Health and Society

Health and Society

Health and Society
The U.S. population has many disparities in health and well-being when you compare social, economic and environmental conditions. Researchers and scholars are studying ways to improve the nations health as a whole by examining various factors that influence health and inform public policy. Some academic programs have been designed to establish leaders in the health-care community who recognize these differences and look beyond the traditional spheres for ideas.

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    Defensive medicine is the practice of doctors ordering tests and procedures to protect themselves from potential lawsuits.

    Much of the excess cost and waste in healthcare can be attributed to unnecessary tests and procedures. By some estimates, as much as 30% of all healthcare spending is considered wasteful.

    Patients play a role in this process by requesting tests and procedures they have heard or read about or because their friends had one. Doctors often find it difficult to resist these requests.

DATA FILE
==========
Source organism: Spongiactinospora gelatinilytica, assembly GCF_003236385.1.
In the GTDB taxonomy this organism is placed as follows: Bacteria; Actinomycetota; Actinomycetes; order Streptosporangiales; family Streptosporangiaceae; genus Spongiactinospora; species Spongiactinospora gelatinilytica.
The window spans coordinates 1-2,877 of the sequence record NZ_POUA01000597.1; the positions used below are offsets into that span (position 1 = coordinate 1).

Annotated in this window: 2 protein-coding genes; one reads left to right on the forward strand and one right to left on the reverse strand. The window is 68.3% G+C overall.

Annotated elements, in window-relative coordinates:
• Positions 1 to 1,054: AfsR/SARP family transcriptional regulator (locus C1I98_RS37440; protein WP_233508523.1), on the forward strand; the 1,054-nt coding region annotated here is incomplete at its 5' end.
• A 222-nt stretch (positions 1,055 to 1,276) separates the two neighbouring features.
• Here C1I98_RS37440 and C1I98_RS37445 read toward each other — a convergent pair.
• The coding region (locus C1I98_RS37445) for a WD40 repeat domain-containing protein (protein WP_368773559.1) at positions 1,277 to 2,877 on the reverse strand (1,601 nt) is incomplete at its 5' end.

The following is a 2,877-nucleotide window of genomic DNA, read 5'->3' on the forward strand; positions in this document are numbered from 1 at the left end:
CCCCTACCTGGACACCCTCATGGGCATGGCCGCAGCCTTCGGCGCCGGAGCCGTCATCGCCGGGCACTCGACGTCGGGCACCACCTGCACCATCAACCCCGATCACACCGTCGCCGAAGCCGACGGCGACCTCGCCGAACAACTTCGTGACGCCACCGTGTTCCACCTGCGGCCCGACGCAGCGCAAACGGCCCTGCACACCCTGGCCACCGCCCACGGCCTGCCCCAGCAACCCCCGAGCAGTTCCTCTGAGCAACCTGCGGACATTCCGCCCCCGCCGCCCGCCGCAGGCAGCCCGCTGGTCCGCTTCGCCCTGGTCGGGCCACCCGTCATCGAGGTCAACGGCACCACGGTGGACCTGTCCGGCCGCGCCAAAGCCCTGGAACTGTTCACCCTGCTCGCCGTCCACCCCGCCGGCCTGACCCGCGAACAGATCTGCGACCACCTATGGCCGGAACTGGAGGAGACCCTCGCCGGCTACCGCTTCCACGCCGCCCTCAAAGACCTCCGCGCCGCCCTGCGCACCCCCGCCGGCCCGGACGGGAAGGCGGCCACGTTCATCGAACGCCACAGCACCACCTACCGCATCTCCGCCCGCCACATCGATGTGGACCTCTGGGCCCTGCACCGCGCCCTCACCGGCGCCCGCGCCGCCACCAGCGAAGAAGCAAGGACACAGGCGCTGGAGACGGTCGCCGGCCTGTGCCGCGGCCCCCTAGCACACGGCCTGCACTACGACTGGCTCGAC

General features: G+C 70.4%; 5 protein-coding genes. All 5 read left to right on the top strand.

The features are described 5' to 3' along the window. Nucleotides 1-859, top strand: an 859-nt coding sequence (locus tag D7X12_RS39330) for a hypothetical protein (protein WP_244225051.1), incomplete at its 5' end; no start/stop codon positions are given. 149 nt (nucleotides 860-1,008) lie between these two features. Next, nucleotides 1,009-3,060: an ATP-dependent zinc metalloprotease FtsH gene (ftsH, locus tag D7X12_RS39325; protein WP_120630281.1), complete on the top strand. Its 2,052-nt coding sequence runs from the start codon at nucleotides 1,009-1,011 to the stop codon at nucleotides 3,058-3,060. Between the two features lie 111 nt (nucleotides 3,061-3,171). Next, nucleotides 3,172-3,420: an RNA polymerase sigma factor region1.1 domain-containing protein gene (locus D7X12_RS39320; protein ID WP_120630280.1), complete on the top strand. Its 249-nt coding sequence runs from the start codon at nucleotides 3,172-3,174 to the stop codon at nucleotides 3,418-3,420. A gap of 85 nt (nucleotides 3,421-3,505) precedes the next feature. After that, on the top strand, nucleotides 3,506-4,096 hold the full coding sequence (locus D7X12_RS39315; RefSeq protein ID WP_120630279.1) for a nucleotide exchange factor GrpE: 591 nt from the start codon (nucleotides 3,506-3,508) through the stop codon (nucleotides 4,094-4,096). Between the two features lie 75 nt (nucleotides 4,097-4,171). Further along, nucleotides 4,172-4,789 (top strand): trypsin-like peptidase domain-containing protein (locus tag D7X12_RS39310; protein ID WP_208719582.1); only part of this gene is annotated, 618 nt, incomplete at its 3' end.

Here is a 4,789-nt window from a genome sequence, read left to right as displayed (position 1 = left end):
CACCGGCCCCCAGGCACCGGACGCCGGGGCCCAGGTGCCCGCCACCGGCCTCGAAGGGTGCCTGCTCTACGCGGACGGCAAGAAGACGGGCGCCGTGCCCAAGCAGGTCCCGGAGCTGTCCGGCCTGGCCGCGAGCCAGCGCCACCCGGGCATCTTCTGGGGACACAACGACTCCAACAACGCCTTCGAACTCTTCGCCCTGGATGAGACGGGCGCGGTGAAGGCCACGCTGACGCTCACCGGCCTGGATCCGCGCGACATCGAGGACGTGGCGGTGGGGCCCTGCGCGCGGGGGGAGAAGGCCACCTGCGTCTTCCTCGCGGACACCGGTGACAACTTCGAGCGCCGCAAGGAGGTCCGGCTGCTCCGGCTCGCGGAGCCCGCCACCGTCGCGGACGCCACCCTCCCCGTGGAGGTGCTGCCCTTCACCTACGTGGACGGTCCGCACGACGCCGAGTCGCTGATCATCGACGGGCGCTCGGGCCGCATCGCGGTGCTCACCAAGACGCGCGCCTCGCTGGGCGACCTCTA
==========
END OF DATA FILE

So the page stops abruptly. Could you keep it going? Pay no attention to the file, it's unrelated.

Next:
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    A , Internal Medicine, answered
    Women in their 40s and 50s are part of what we like to call the “sandwich generation.” They’re taking care of aging family members (parents or siblings) as well as their kids. Not to mention, more than half of the middle-aged sandwich generation are also working full time. Add the physical and mental challenges that occur during menopause that can affect a woman’s sleep, well-being, and overall state of mind, and it’s not surprising that stress can reach DEFCON Level 1. So while it is important to take care of family, it’s just as important to take care of yourself.
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    A , Internal Medicine, answered